At some point I was translating online between English and German (which are very similar languages linguistically), and I noticed the following curious phenomenon.
English - German
street - strassen
hot - heiss
nut - nuss
Each of these words, and many others, is essentially the same in English and German. The only difference is that the "t" sound in English is replaced with a "ss" sound in German.
This is, of course, the exact difference between the "normal" and Ashkenazi pronunciations of Hebrew!
My theory is that, about a thousand years ago, everyone in Germany forgot how to say the letter "t" and started pronouncing it as "s" instead. So words in German that had a "t" in them were now pronounced differently, and eventually this was recognized through the use of a new "ss" letter. For the Jews in Germany at the time, this affected their pronunciation of Hebrew as well as German. Based on the common German pronunciation, the letter "taf" became a "saf".
These Jews and their descendants moved east and became the Ashkenazi population of Europe. Despite their migration and dispersion, they remained remarkably faithful to their customs of speech. Their day-to-day language remained a variation of German (Yiddish), and their pronunciation of Hebrew retained the oddities of the non-Jewish population their ancestors had lived among in Germany.
Today Yiddish has virtually died out, but if you want proof that Ashkenazim indeed have ancestry in Ashkenaz, look no further than the "Ashkenaziss" pronunciation which remains alive and well to this day.
very interesting, but how could everyone suddenly forget how to pronounce the 't' sound?
Perhaps both "t" and "s" were pronounced somewhat differently from how they are today, so that it was more natural to confuse one for the other.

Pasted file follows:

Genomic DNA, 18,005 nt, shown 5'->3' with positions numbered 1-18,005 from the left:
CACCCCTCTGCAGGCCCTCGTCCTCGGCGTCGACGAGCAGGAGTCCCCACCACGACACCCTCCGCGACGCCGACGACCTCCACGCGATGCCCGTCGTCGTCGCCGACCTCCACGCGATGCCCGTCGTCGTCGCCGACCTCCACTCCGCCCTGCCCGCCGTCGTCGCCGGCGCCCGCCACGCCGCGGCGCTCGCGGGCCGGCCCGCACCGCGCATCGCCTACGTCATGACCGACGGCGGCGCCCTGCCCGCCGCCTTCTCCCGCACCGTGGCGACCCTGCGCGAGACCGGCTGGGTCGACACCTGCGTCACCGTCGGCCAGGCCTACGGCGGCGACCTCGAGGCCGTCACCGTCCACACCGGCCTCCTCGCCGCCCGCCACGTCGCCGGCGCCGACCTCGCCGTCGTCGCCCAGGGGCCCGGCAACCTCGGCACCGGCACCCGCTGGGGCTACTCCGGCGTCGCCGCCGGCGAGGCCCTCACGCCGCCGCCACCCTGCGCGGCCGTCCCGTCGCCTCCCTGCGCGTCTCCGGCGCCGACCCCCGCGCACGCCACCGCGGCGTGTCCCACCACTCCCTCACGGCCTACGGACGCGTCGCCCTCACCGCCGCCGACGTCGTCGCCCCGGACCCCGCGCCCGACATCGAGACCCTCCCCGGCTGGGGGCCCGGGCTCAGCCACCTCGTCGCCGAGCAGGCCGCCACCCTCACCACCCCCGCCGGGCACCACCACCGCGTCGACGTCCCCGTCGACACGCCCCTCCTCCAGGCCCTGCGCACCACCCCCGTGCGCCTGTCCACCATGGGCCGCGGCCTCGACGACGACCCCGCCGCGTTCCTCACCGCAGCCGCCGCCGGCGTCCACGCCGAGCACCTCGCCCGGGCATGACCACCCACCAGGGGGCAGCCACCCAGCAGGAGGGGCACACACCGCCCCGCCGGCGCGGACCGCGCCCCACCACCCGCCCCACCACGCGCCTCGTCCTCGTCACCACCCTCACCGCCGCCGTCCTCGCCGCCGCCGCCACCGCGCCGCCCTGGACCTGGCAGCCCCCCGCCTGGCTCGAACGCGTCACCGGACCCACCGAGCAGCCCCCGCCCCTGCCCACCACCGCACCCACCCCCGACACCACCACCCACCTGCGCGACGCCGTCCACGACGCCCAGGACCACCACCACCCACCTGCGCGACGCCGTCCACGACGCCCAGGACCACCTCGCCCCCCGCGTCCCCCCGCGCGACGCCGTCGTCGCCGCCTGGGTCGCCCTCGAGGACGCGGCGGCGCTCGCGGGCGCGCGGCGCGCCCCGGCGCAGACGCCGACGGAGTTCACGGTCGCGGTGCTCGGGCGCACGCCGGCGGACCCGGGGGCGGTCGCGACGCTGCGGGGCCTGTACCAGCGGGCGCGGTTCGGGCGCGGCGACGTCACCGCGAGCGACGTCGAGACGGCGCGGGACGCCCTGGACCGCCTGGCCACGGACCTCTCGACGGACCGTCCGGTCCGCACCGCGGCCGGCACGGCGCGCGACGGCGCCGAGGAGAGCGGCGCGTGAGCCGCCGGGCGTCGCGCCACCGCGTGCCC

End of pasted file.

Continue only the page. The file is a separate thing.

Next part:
Why, then, wouldn't they have started pronouncing taf degushah and tet as "s" as well?
We know that in the Tiberian pronunciation, a taf rafah was pronounced as "th." I can see how that could have easily morphed into "s," since they're pretty close sounds (both voiceless fricatives, one alveolar and one dental).
You're right, I certainly should have alluded to the fact that the taf degushah remains a taf. Clearly there was a distinction in pronunciation with/without a dagesh before the Ashkenazi accent developed. I would assume that the taf without dagesh was pronounced much like the German "t"; both were unlike the modern "t", so both could make the transformation from "th" (or whatever) to "s".
It should also be noted that the German "s" I am talking about is not the regular "s", but rather the "sharp s", which has its its own character resembling the letter B (though recently "ss" has largely replaced it). Among the peculiar features of this letter is that it usually appears at the end of words and never at the beginning - exactly like the "saf" in Hebrew.
So basically, while I am not sure of the exact linguistic processes that occurred, I can't avoid concluding that they were the same in German and Hebrew. The evidence is just "too good not to be true".
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